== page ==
April 23, 2018


Re-Reforming Insurance

A band of insurance reformers thinks it has found a better answer. Can it find a political sponsor to champion it?

Neil Skene | 11/1/2007
Don Crane
“The hurricane insurance issue will never be resolved with the current structure. ”
— Don Crane
[Photo: Mark Wemple]

Don Crane is one of those people — and there are many — who think the state’s headline-driven property insurance “reform” was slap-dash and superficial at best. But Crane is also one of those people — and there aren’t many — who doggedly take on big, intractable problems just because they need a better answer.

Trying to induce insurance companies to lower premiums right away, the Legislature engaged in a sleight of hand last January that shifted a lot of the risk from the private companies to the people of Florida. But the insurance companies didn’t lower rates and kept dropping policies. Meanwhile, the move put the state’s citizens on the hook, in a worst-storm scenario, for as much as $200 billion in potential assessments by state-sponsored Citizens Insurance.

Unacceptable, says Crane: “The hurricane insurance issue will never be resolved with the current structure.”

Now 73, Crane is the founder and first president of the well-regarded Floridians for Better Transportation and the far-sighted crusader for what is now the Suncoast Parkway and for transportation bonds and toll roads in Pinellas County. Looking for a better insurance structure, he started soliciting ideas and reactions from people in his considerable Rolodex, which goes back to a term on the old state road board under Gov. Claude Kirk (1967-71) and two terms in the state House (1970-74).

Crane assembled a group, first enlisting his daughter-in-law, Selina Crane, a vice president at Wachovia Insurance and an underwriter. Others included retired corporate lawyer William Ballard, oil distributor Bud Risser, catastrophe claims specialist Dan Montgomery, insurance consultant Jim Marshall, and Richard Winning, whose family owns the Derby Lane dog track in St. Petersburg.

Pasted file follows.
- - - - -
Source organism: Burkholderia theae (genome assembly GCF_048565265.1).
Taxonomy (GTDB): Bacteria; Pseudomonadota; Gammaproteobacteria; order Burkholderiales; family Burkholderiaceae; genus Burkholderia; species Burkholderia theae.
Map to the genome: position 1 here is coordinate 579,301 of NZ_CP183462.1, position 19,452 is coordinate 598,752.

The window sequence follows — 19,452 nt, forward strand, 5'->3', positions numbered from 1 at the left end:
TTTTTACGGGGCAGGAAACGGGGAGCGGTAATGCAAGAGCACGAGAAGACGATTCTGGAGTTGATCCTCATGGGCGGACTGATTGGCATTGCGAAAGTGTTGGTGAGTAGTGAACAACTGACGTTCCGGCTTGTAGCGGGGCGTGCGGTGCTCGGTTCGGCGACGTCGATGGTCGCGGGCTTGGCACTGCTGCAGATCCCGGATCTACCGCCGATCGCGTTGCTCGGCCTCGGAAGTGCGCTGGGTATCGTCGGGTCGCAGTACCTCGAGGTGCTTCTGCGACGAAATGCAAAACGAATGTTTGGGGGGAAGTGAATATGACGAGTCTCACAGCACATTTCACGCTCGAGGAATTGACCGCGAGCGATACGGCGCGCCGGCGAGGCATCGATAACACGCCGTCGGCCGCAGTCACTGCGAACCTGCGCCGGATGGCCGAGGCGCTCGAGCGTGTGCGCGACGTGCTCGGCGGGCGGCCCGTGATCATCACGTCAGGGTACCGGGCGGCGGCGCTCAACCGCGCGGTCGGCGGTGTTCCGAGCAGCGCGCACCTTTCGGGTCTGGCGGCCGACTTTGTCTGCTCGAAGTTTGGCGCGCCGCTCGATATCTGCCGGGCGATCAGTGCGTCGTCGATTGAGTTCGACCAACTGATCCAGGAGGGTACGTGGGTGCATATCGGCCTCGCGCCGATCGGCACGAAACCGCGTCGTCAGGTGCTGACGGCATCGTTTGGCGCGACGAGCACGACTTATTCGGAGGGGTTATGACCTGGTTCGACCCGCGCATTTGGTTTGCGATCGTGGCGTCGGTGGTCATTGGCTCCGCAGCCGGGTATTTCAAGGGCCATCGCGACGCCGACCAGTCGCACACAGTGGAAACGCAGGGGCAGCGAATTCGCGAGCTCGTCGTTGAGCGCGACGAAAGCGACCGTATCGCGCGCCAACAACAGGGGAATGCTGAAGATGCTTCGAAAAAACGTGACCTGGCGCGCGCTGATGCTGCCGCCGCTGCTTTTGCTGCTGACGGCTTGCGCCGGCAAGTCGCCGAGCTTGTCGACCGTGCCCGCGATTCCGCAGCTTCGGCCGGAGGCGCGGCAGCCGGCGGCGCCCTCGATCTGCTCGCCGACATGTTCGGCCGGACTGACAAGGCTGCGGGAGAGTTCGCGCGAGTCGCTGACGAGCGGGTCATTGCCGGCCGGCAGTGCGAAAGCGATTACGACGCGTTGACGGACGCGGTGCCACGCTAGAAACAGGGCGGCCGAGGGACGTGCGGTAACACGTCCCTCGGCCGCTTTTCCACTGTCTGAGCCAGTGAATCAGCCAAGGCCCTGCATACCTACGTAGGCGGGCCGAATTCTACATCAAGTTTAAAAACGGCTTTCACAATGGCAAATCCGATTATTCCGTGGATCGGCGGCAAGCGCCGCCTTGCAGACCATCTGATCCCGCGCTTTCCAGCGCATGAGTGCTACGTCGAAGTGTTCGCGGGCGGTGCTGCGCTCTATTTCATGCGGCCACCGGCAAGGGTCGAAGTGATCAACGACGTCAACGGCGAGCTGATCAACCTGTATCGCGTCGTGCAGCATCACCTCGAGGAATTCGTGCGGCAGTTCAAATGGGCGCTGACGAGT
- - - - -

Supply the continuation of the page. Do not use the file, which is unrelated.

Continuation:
Crane says he was shocked that no one, including state regulators, seemed to know what portion of property-insurance premiums was hurricane-
related. insurance newsCommissioner Kevin McCarty didn’t respond to his letters, he says, which “hacked me off” and heightened his determination.

Eventually, Crane’s group adopted a figure of $11.2 billion in hurricane-related premiums — slightly more than half of the $21.5 billion total property premiums estimated for 2007. Using that number, his work group evolved a dramatic plan — a complete state takeover of hurricane insurance — that’s comprehensive, compelling and a little complex (as are most good solutions).

Crane’s plan takes the taxpayers off the hook for huge disaster exposure by creating a state-sponsored company tagged the Florida Reinsurance Corp. that’s properly capitalized and not stuck with just the exposure that private insurers don’t want. The corporation would receive all hurricane-related premiums from a dozen different lines of insurance, including commercial, marine and residential, and then “reinsure” private companies for everything above the property-owner deductible. It would absorb all the hurricane business from state-sponsored Citizens Insurance as well as the state’s hurricane catastrophe fund and the high-risk insurance pool.

Every property insurer would have to participate and offload its windstorm risk and its windstorm premiums (less a sales fee) to the new state corporation. Premiums after expenses would create reserves, capturing the money now going to insurers’ profits and their unregulated captive reinsurers. The reserves, supplemented by bonds, would be invested in the stock market in the same manner as state employees’ pension funds.

Tags: Politics & Law, Big Bend, Government/Politics & Law

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